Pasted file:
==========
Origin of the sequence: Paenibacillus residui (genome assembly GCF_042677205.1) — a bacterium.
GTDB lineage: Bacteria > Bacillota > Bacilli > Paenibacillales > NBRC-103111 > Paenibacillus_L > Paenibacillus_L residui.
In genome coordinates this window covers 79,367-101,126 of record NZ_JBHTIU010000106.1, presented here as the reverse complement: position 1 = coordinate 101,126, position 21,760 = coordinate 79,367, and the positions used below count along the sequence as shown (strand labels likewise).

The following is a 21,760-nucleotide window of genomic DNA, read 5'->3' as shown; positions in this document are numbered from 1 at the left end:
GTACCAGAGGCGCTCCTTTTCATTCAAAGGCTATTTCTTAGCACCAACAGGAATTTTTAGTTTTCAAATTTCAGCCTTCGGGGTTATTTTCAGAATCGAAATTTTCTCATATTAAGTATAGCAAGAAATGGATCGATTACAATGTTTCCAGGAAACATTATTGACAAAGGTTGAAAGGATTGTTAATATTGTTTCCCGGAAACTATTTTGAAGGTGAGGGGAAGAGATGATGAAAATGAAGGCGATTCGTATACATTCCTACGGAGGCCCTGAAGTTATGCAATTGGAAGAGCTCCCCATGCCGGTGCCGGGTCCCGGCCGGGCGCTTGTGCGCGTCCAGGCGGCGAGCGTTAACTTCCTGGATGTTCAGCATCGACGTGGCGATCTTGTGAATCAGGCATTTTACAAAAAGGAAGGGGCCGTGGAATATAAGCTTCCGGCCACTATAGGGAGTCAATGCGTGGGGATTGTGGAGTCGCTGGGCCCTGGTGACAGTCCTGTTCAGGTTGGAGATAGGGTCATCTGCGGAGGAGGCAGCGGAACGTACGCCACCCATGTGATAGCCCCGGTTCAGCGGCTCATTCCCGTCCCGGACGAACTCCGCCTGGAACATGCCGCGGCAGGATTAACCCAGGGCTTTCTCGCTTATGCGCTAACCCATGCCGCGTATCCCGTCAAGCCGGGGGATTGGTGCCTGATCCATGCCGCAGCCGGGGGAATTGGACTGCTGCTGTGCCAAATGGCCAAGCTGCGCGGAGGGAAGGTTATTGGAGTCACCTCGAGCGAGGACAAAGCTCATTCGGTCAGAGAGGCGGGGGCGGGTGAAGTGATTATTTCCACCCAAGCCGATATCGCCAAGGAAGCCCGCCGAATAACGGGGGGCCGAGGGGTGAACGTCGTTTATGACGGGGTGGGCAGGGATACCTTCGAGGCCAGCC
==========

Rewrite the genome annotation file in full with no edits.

Origin of the sequence: Paenibacillus residui (genome assembly GCF_042677205.1) — a bacterium.
GTDB lineage: Bacteria > Bacillota > Bacilli > Paenibacillales > NBRC-103111 > Paenibacillus_L > Paenibacillus_L residui.
In genome coordinates this window covers 79,367-101,126 of record NZ_JBHTIU010000106.1, presented here as the reverse complement: position 1 = coordinate 101,126, position 21,760 = coordinate 79,367, and the positions used below count along the sequence as shown (strand labels likewise).

The following is a 21,760-nucleotide window of genomic DNA, read 5'->3' as shown; positions in this document are numbered from 1 at the left end:
GTACCAGAGGCGCTCCTTTTCATTCAAAGGCTATTTCTTAGCACCAACAGGAATTTTTAGTTTTCAAATTTCAGCCTTCGGGGTTATTTTCAGAATCGAAATTTTCTCATATTAAGTATAGCAAGAAATGGATCGATTACAATGTTTCCAGGAAACATTATTGACAAAGGTTGAAAGGATTGTTAATATTGTTTCCCGGAAACTATTTTGAAGGTGAGGGGAAGAGATGATGAAAATGAAGGCGATTCGTATACATTCCTACGGAGGCCCTGAAGTTATGCAATTGGAAGAGCTCCCCATGCCGGTGCCGGGTCCCGGCCGGGCGCTTGTGCGCGTCCAGGCGGCGAGCGTTAACTTCCTGGATGTTCAGCATCGACGTGGCGATCTTGTGAATCAGGCATTTTACAAAAAGGAAGGGGCCGTGGAATATAAGCTTCCGGCCACTATAGGGAGTCAATGCGTGGGGATTGTGGAGTCGCTGGGCCCTGGTGACAGTCCTGTTCAGGTTGGAGATAGGGTCATCTGCGGAGGAGGCAGCGGAACGTACGCCACCCATGTGATAGCCCCGGTTCAGCGGCTCATTCCCGTCCCGGACGAACTCCGCCTGGAACATGCCGCGGCAGGATTAACCCAGGGCTTTCTCGCTTATGCGCTAACCCATGCCGCGTATCCCGTCAAGCCGGGGGATTGGTGCCTGATCCATGCCGCAGCCGGGGGAATTGGACTGCTGCTGTGCCAAATGGCCAAGCTGCGCGGAGGGAAGGTTATTGGAGTCACCTCGAGCGAGGACAAAGCTCATTCGGTCAGAGAGGCGGGGGCGGGTGAAGTGATTATTTCCACCCAAGCCGATATCGCCAAGGAAGCCCGCCGAATAACGGGGGGCCGAGGGGTGAACGTCGTTTATGACGGGGTGGGCAGGGATACCTTCGAGGCCAGCC